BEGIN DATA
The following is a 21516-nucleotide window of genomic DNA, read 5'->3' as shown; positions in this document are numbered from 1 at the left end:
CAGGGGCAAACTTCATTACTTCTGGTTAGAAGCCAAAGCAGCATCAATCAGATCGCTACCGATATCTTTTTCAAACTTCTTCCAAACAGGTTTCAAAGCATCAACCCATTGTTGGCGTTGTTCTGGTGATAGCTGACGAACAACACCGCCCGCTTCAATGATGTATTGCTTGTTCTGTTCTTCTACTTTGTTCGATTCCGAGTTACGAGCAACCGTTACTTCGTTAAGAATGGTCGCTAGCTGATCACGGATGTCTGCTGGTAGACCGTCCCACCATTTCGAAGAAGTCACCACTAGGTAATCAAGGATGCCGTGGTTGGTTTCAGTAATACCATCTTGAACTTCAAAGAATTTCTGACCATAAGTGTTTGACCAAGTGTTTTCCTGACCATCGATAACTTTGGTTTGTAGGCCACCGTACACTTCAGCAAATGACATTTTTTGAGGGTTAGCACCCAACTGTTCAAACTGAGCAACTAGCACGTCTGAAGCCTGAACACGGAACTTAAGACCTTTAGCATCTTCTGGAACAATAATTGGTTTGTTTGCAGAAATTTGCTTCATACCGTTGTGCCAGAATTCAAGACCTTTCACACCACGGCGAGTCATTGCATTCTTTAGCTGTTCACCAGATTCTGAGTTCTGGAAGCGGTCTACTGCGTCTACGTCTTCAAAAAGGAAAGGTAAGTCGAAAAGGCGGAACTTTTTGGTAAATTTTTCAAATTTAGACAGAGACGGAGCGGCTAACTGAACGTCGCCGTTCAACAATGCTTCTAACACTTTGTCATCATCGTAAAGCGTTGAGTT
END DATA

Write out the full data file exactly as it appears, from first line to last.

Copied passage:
The following is a 21516-nucleotide window of genomic DNA, read 5'->3' as shown; positions in this document are numbered from 1 at the left end:
CAGGGGCAAACTTCATTACTTCTGGTTAGAAGCCAAAGCAGCATCAATCAGATCGCTACCGATATCTTTTTCAAACTTCTTCCAAACAGGTTTCAAAGCATCAACCCATTGTTGGCGTTGTTCTGGTGATAGCTGACGAACAACACCGCCCGCTTCAATGATGTATTGCTTGTTCTGTTCTTCTACTTTGTTCGATTCCGAGTTACGAGCAACCGTTACTTCGTTAAGAATGGTCGCTAGCTGATCACGGATGTCTGCTGGTAGACCGTCCCACCATTTCGAAGAAGTCACCACTAGGTAATCAAGGATGCCGTGGTTGGTTTCAGTAATACCATCTTGAACTTCAAAGAATTTCTGACCATAAGTGTTTGACCAAGTGTTTTCCTGACCATCGATAACTTTGGTTTGTAGGCCACCGTACACTTCAGCAAATGACATTTTTTGAGGGTTAGCACCCAACTGTTCAAACTGAGCAACTAGCACGTCTGAAGCCTGAACACGGAACTTAAGACCTTTAGCATCTTCTGGAACAATAATTGGTTTGTTTGCAGAAATTTGCTTCATACCGTTGTGCCAGAATTCAAGACCTTTCACACCACGGCGAGTCATTGCATTCTTTAGCTGTTCACCAGATTCTGAGTTCTGGAAGCGGTCTACTGCGTCTACGTCTTCAAAAAGGAAAGGTAAGTCGAAAAGGCGGAACTTTTTGGTAAATTTTTCAAATTTAGACAGAGACGGAGCGGCTAACTGAACGTCGCCGTTCAACAATGCTTCTAACACTTTGTCATCATCGTAAAGCGTTGAGTT